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Refinishing Cast Iron Radiators

  • Transcript

    LESLIE: Well, if you have an older home, you know that cast-iron radiators that provided hot water or steam heat were the gold standard 100 years ago.

    TOM: That’s true. They do provide a level of comfort that you just don’t get with forced, hot air. But the radiators themselves can be really hard to incorporate in your décor. This Old House host, Kevin O’Connor, is here though and he’s got some great tips on how to refinish cast-iron radiators and he joins us right now.

    Hey, Kevin.

    KEVIN: Hi, guys. Great to be here.

    TOM: Welcome back to the program. Now, this is definitely one of the elements that adds sort of old-world charm to any older home. And I’m always shocked when we get the calls on the show from listeners who want to replace them, because baseboard radiators just can’t compare.

    KEVIN: Well, when it comes to looks, I agree with you 100 percent. Some of these things are beautifully ornate, cast-iron pieces of art and they really were showpieces back in the day. And if you make them look good and you bring them back, they can be pieces of grandeur in your home.

    LESLIE: Mm-hmm. Especially when you consider a baseboard heater is going to run pretty much the entire perimeter of the room and you have to be careful with furniture placement then, as well.

    KEVIN: Yeah. There’s nothing wrong with a radiator; you can really make the thing sing.

    LESLIE: So if they’re really just looking a little worse for the wear and maybe have a lot of paint buildup on them, what’s the best way to sort of tackle a cleanup on them?

    KEVIN: Go find yourself a wire brush.

    LESLIE: And a lot of elbow grease?

    TOM: It’s a lot of labor, yeah.

    KEVIN: Yeah. These things are cast-iron, right? So they’re really durable. You’re not going to hurt them. What you want to do is you want to get all those layers of paint off and you can do a pretty good job with a wire brush in place. Once you get all that loose paint off and take it down so you can see some of the details, spray paint them back up and they can look really nice.

    LESLIE: And when it comes to spray paint, is temperature a concern? Do I need to work with a high-heat spray because they’re a radiator?

    KEVIN: Well, I don’t think you actually do; the radiators don’t get quite that hot. Remember, they’re in our homes and you can actually touch these things. A high-heat spray paint is usually reserved for something with an open flame, like a gas grill.

    LESLIE: OK.

    KEVIN: You do want to think about, though, a spray paint that is good for metals.

    TOM: And you can create almost a little spray booth right around the radiator by sort of dropping some newspaper behind it or cardboard around it, so you can really contain that spray.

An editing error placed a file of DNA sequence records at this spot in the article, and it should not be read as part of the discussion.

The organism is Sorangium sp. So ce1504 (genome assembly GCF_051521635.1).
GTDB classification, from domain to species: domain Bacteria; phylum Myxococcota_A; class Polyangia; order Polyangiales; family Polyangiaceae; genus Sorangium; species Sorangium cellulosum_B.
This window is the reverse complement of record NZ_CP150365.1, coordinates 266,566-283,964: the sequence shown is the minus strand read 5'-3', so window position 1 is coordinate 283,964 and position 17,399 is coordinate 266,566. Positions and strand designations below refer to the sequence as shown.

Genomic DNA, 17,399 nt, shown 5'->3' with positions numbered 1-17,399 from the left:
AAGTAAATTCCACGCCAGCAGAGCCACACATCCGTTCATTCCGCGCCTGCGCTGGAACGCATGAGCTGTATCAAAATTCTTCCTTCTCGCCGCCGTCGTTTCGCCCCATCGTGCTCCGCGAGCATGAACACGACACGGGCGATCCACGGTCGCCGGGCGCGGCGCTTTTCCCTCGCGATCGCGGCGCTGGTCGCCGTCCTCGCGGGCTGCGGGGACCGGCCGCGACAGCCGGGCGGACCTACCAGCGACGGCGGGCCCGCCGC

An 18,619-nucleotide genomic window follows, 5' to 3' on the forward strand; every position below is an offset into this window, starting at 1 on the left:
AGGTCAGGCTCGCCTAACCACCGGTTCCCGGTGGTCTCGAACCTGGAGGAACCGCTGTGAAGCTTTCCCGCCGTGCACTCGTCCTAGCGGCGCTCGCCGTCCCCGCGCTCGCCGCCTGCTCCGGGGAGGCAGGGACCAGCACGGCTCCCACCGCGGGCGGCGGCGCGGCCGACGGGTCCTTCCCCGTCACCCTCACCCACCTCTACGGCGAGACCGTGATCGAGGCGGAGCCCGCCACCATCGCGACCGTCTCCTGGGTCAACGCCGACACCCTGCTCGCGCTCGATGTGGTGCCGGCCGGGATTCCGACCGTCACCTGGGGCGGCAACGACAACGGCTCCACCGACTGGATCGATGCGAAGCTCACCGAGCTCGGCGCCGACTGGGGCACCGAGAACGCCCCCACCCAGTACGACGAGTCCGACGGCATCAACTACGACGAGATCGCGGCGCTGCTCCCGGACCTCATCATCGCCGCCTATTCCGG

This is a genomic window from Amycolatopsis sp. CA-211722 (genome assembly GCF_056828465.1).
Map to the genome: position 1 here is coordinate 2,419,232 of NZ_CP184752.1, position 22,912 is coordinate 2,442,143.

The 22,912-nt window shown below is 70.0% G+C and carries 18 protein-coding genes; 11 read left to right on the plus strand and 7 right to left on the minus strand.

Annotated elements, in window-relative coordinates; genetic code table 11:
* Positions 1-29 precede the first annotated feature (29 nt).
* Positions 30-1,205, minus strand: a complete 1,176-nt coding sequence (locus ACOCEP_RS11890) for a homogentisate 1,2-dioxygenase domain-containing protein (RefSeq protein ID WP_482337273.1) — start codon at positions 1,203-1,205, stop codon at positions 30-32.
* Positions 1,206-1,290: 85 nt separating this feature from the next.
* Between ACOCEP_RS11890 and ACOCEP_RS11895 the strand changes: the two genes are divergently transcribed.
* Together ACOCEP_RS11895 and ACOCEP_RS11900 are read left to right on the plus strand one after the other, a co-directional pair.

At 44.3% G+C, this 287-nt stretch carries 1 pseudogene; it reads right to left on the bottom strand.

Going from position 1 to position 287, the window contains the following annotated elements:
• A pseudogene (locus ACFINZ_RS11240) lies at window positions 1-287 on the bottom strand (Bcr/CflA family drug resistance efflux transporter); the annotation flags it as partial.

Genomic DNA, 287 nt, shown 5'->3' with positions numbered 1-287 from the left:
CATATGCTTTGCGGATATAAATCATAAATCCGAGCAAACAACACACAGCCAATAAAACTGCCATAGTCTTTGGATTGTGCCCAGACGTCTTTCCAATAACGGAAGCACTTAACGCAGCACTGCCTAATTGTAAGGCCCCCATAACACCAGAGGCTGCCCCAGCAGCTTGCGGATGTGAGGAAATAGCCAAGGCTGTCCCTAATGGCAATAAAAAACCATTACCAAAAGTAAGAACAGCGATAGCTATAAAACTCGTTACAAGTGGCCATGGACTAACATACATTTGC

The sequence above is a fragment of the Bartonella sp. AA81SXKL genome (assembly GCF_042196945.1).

KEVIN: Contain the spray and you’re going to want to use that spray paint to get into all those little nooks and crannies, because they are fairly ornate and they’re not always easy to get to.

    LESLIE: And they certainly weigh a ton. I mean you’re not taking this thing outside.

    TOM: Well, that’s a good point. But if you can take it outside, there are some other options. I took one out once and actually pressure-washed the paint off.

    But the pros do it a little different, don’t they, Kevin?

    KEVIN: We’ve had good luck with professionals who have actually taken these things offsite and sandblasted them. And it’s actually very effective, because when you get …

    LESLIE: And fast.

    KEVIN: Well, very fast, yep and a really thorough job, because now you can sort of get to all six sides of this beast. But a lot of these things had great detail on them that’s been lost over 100 years and 20 layers of paint. They will bring that detail back for you.

    TOM: And it’s gorgeous. Now, if you decide that you really don’t have it in you to get rid of all that paint, how about covers? They’re an option.

    KEVIN: Yeah, covers are an option. One thing that I’ve done in the past is I’ve put a nice piece of stone over the top of a radiator, so you still see a lot of it but you create yourself a little place to set a glass and you actually visually cut down on a lot of it.

    But a cover is a great way. You don’t have to make these things yourself; there are a lot of companies out there that will make them for you. You can send them the sizes; they’ll send you the right radiator cover back. Just keep in mind, it’s mostly about having that hot air circulate through the house, so you don’t want to cover them such that you diminish the performance of the radiator.

    LESLIE: Mm-hmm. That’s why, even with the wood covers – we have the cast-iron radiators at our home and they have that beautiful, radiator grill on the three sides that are exposed, to allow for that airflow through it. And I just happen to love the look of those radiator grills. There’s such wonderful options out here.

    KEVIN: There really are a lot of really ornate options.

    TOM: Great advice. Kevin O’Connor, host of TV’s This Old House, thank you so much for stopping by The Money Pit.

    KEVIN: Pleasure to be here, guys. Thank you.

    TOM: And you can get more tips just like that by visiting ThisOldHouse.com.

    LESLIE: And of course, you can watch Kevin and the entire This Old House team on This Old House and Ask This Old House on your local PBS station.

    TOM: And This Old House, as well as Ask This Old House, are brought to you by GMC. GMC, we are professional grade.

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